Sunday, August 27, 2006


Blogging is participation in conversation - only the conversation isn't happening between two or three people sitting around a table together anymore. The conversation goes on among a diverse group of people located all over the world sitting at a computer, typing, thinking, deleting, reworking the words and typing some more. People are blogging about everything imaginable and almost anyone can join in.

As my own blog has developed, I've been thinking about the experience and what it's meant to me personally and educationally. For me, blogging equals the development of "voice". It is about thinking out loud and communicating with others. It gives the writer a chance to express opinions, beliefs, ideas and insights. It can be a summarizing tool, it can be used to synthesize. Sometimes blogging is responding to someone else's thoughts, beliefs, ideas and insights.

When we begin to teach our students some new skill, we model it for them in a variety of ways. In learning what it means to be a blogger, I turned to a number of edublogger models and started to look at what they were talking about, how they were expressing their ideas, how they handled criticism of their ideas by others. It's also interesting to see the networking that goes one - one question or idea is expressed and pretty soon all of the blogs I'm following are talking about the same thing. This doesn't happen all the time but often enough.

In yesterday's post, I referred to a recent audiocast hosted by MIguel Guhlin. MIguel spoke with several educators (first grade through high school) about the use of blogs in their classrooms and about how they're teaching students to use blogs. As I listened to the audiocast, I began to write down some of their insights and examples of best practices. Below are a few of those...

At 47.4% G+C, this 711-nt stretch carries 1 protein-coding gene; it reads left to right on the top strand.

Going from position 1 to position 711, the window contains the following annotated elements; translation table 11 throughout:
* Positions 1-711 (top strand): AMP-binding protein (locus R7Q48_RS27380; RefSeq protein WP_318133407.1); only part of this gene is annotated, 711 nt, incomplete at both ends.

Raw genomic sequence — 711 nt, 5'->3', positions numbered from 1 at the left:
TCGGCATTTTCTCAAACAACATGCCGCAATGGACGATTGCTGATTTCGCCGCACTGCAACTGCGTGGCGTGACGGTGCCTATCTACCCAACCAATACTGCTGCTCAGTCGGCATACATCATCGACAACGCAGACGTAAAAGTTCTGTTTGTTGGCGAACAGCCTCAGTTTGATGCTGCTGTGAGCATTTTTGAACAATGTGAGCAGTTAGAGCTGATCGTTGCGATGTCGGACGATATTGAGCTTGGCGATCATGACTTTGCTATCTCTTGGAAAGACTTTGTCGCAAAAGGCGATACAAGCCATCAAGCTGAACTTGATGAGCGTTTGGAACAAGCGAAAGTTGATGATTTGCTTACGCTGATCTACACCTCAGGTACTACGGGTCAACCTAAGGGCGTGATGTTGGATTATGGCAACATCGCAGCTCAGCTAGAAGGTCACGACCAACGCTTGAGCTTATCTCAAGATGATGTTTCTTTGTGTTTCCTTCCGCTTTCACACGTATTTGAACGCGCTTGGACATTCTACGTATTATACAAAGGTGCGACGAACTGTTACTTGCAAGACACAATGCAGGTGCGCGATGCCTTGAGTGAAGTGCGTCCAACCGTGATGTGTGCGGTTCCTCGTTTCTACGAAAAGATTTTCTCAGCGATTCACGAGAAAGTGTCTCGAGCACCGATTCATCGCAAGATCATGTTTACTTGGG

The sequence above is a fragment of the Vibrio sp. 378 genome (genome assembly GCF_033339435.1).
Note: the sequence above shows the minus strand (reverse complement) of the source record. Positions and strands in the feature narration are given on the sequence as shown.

When we use blogs in the classroom:

  • we provide a way to connect children to the world, to other classrooms
  • we can connect parents to the work of our classrooms
  • we provide another way of connecting digitally to each other
  • we need to teach students how to interact safely in a digital world
  • we provide our students with an authentic audience which changes and transforms writing
  • blogs help students to engage in and understand the social nature of communication: learning to be constructive critics, learning how to challenge each other's ideas respectfully, learning to use critical thinking skills
  • blogs open up new doors for information and communication

In my mind, with any new technology tool, there are always two questions to ask yourself:

  1. "So what?" What difference is the use of this tool going to make in student learning?
  2. "Then what?" Once I start using this tool, what will my students do with the product they're produced or the information they've gathered?

Both of these questions deserve careful consideration with blogs. The social and "open" nature of blogs is the very thing that causes many school districts to block the use of blogs on their networks but the social nature is what also contributes to its use as a good instructional tool. Class BlogMeister, created by David Warlick, is one tool that teachers can use that provides a more sheltered environment for beginning to use blogs. Teachers monitor all postings to the blog and can provide a separate page for each student to use.

In any case, there is, more and more, a need to teach safe interaction in a digital world. Imagine a student behind the wheel of a car without any instructions or training, pulling out onto a highway at rush hour - what might the results be? The same applies to putting our students behind the "wheel" of a blog - teach them the rules of the road, teach them the rules while driving on the back roads before they get into heavier traffic. The NetSmartz website is one place that educators and parents can start to find resources to address this issue.

I'm sure that, as teachers begin to explore the nature of blogs for their own professional practice, we will see more advocates for the use of blogging in classrooms, more resources for teaching safety and more discussions between teachers and district technology administrators about how to manage the use of this tool safely for effective use in our classrooms.

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